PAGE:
This sense of service was deepened by the teachings of the United Church, in which Pratt was raised. She regularly attended church, taught Sunday school, participated in mission bands and church camps, yearned to be a missionary. Her parents read Bible stories to her and, as a small child, she was deeply moved by accounts of the infant Samuel praying for a revelation. The infant Mary would kneel on her bed and pray in Samuel’s words: “Speak, Lord, for thy servant hears.” Although she later drifted away from organized religious practice, her art is profoundly informed by Christian symbolism and a sense of the sacred in everyday life. Prosaic activities like preparing food and bathing babies take on sacramental significance: turkey drippings in a silver spoon become the holy oil of ordination; a disposable diaper transforms into an embroidered christening cloth. Pratt repeatedly returns to symbolically charged images like apples, pomegranates, bread and fish—especially fish. The family meal evokes communion, the Eucharistic sacrifice. Light streaming over bowls of fruit, cut flowers, roast turkeys, wedding dresses, is annunciatory, transfiguring. Light is the most essential element in Pratt’s work: the epiphanies it represents are particular to each scene, but are also crucial to her entire career. “I really believed,” Pratt says, “that God would speak to me.”

At eighteen, Pratt declared to her father that she couldn’t be an artist because it was “too selfish.” He responded, Pratt recalls, with the argument that it would be selfish of her not to be an artist. “‘You have a talent and it is a requirement of you to paint,’ he told me. ‘It is your fate—you’re going to have to study art.’” In 1953, Pratt enrolled in the Fine Arts program at Mount Allison University in Sackville; her teachers included Alex Colville, Lawren P. Harris and Ted Pulford. In 1956 she left with a certificate, returning in 1959 to finish her BFA. In between, she married Christopher Pratt, moved with him to Glasgow so that he could attend art school there, and gave birth to the first of their four children. The second was born in 1960, as Mary Pratt struggled to complete her degree. She worked at home while caring for her two babies, and spread her final year of courses over a two-year period. “There were days when I really thought I wasn’t going to make it…I didn’t do very good work, either. The professors understood that I was having a terrible time.”

Although the story is an old one, it’s still shocking when Pratt recounts what Harris advised her in her graduating year. “‘You know,’ he said, ‘that if two artists are married, only one is going to be successful. And in your family, it’s going to be Christopher. So why don’t you just understand that and look after the house and the kids.’” Pratt went home in tears from this interview, but she says she bore—and bears—Harris no ill will. “It was a wonderful thing for him to say to me because I realized absolutely my position at that point.” Harris’s words triggered Pratt’s fierce contrariness, forging her resolve to carry on painting. “I’ve always felt that of all the things I learned at art school, that moment was probably the most important.” Nonetheless, it would be years before she could place her own career needs before those of her husband’s, or consolidate a sustaining vision out of the demands of her growing family. (Two more children were born, in 1963 and 1964.)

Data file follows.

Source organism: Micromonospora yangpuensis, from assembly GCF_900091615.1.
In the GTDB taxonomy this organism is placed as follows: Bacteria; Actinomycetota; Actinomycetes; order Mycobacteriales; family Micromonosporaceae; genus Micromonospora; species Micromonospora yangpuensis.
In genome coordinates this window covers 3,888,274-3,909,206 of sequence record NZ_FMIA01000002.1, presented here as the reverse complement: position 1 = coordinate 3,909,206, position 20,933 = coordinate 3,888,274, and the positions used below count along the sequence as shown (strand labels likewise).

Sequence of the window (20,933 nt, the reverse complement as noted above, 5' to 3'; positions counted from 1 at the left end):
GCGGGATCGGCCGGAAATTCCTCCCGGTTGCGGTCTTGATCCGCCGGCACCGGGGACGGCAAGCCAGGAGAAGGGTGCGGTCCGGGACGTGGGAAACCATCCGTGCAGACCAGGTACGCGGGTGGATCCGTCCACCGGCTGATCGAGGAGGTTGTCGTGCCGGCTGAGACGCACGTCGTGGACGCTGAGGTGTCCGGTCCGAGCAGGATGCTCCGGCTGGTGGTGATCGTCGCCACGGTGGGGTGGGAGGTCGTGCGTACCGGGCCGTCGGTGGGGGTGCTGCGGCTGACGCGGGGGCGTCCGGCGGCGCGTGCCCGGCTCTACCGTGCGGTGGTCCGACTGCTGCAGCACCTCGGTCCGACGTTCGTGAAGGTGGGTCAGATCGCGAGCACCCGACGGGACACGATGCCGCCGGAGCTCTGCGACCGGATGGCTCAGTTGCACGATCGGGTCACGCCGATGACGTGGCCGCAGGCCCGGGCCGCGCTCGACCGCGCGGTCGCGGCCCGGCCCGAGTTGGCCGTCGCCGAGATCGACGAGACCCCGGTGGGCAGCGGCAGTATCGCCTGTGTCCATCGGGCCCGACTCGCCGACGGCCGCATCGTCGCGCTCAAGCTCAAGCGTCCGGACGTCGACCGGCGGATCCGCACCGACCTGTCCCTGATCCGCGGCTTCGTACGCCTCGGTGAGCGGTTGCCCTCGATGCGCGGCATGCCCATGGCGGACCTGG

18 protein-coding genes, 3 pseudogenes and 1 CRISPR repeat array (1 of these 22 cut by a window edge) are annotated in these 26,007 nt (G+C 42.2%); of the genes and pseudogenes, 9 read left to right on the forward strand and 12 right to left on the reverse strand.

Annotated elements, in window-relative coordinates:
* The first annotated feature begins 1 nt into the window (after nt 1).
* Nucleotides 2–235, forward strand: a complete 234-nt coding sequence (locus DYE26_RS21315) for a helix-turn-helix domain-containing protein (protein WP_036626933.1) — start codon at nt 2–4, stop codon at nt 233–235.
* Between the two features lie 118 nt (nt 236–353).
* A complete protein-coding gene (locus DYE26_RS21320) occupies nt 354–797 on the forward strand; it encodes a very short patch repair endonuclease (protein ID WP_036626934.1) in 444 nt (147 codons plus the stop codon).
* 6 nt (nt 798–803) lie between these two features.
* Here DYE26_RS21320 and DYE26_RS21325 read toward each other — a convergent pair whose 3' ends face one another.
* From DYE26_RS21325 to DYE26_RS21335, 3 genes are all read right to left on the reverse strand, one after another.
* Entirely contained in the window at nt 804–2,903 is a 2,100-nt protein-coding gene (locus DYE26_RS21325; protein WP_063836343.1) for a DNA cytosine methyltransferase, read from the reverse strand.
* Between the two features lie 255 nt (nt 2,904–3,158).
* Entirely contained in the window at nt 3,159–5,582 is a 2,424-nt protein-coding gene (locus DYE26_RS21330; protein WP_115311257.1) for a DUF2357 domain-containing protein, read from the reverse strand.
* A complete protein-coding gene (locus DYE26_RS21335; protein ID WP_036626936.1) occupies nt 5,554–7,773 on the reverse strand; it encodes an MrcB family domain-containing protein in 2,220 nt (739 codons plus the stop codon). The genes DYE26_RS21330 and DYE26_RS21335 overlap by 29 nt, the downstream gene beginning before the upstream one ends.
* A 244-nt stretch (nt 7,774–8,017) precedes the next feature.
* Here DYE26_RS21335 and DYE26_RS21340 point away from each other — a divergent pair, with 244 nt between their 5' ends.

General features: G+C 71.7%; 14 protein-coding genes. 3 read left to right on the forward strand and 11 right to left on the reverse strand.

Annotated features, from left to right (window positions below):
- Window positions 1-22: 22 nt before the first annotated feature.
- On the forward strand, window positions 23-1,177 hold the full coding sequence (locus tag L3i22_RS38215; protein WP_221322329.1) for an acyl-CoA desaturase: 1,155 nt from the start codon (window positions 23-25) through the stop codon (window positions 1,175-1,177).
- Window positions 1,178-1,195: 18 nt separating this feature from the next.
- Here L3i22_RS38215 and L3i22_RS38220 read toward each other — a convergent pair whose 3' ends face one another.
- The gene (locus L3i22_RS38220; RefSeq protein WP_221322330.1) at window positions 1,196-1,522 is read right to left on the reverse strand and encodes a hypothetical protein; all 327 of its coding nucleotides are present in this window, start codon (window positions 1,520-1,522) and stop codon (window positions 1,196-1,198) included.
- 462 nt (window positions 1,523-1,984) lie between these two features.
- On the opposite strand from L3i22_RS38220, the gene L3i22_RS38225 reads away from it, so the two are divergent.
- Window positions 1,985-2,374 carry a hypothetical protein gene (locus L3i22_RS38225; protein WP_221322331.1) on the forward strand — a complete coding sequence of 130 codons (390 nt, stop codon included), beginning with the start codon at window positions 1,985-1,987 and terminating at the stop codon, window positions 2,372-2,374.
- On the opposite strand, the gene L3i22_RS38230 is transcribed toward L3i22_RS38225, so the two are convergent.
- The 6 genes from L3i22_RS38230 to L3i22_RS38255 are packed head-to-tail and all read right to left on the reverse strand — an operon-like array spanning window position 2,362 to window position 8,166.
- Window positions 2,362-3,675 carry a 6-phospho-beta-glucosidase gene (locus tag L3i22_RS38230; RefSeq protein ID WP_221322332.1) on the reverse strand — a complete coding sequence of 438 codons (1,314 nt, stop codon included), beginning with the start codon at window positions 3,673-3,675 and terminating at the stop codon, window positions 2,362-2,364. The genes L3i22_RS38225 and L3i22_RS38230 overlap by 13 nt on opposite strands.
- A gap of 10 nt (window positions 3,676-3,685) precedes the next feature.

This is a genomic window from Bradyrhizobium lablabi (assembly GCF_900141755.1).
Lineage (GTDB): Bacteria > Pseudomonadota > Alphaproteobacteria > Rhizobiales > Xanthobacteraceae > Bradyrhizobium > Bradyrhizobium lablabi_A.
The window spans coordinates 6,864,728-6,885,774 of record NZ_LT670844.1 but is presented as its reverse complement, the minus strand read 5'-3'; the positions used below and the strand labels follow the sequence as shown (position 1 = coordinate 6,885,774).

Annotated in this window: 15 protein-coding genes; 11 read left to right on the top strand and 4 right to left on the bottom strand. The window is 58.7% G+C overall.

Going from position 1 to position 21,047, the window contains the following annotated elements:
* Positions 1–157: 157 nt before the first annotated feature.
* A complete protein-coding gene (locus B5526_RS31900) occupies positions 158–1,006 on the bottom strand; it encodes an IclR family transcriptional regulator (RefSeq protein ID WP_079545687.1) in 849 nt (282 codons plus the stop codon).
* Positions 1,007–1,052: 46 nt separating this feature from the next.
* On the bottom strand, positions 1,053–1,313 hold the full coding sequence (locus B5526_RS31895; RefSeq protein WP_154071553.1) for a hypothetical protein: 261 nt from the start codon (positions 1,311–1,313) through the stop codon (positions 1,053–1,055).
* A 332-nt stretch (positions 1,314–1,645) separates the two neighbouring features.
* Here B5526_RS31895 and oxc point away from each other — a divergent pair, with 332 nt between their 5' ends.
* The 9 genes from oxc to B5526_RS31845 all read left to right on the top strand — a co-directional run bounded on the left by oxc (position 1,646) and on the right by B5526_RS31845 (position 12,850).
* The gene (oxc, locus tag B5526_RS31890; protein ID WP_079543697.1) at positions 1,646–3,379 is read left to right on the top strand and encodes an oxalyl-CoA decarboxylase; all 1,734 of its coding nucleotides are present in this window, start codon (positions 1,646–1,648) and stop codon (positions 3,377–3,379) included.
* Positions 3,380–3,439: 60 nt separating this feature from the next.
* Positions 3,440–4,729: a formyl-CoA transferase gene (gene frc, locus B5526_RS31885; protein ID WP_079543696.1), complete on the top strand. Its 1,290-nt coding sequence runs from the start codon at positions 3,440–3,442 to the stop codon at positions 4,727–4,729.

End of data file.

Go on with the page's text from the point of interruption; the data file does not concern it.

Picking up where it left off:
The entwining of Mary Pratt’s life with that of one of Canada’s most acclaimed realist painters has been—and continues to be—immensely difficult and passionate. Not for Mary the decision to forego husband and children in the furtherance of her painting career, even after Christopher, in the furtherance of his painting career, moved the family to an isolated cottage on the Salmonier River in rural Newfoundland. “There was terrible resentment,” Mary Pratt says, concerning Christopher’s early successes and her own forfeiture amidst the diapers and the dishpans. She didn’t stop painting entirely, even though conditions in Salmonier were, when the family moved there, “medieval.” Grabbing whatever moments she could at her easel, Pratt produced work in a style which she now characterizes as “impressionistic.” But she felt herself to be drifting, without a defining theme or direction, until the now-famous moment in 1968 when, mopping the bedroom floor, she was suddenly arrested by the sight of sunlight pouring over the unmade bed. The experience was one of visceral recognition and creative epiphany: through it, she understood what the nature of her painting project had to be, capturing not only the way light transformed the domestic moment, but her own physical response to it. “As soon as I had that gut reaction, I knew that it had to be a sensuous thing, an erotic thing with me. It was no good to intellectualize.” She muses now about the connection between that adult moment of vision and her childhood prayers for revelation. “Maybe that longing to be shown the world helped me later when the world did show itself visually to me.” Other revelations followed, in the kitchen, in the garden, in odd corners of the house, scenes that triggered the same compulsion to preserve and possess the moment into which all that gorgeous, holy, fleeting sensation was compressed.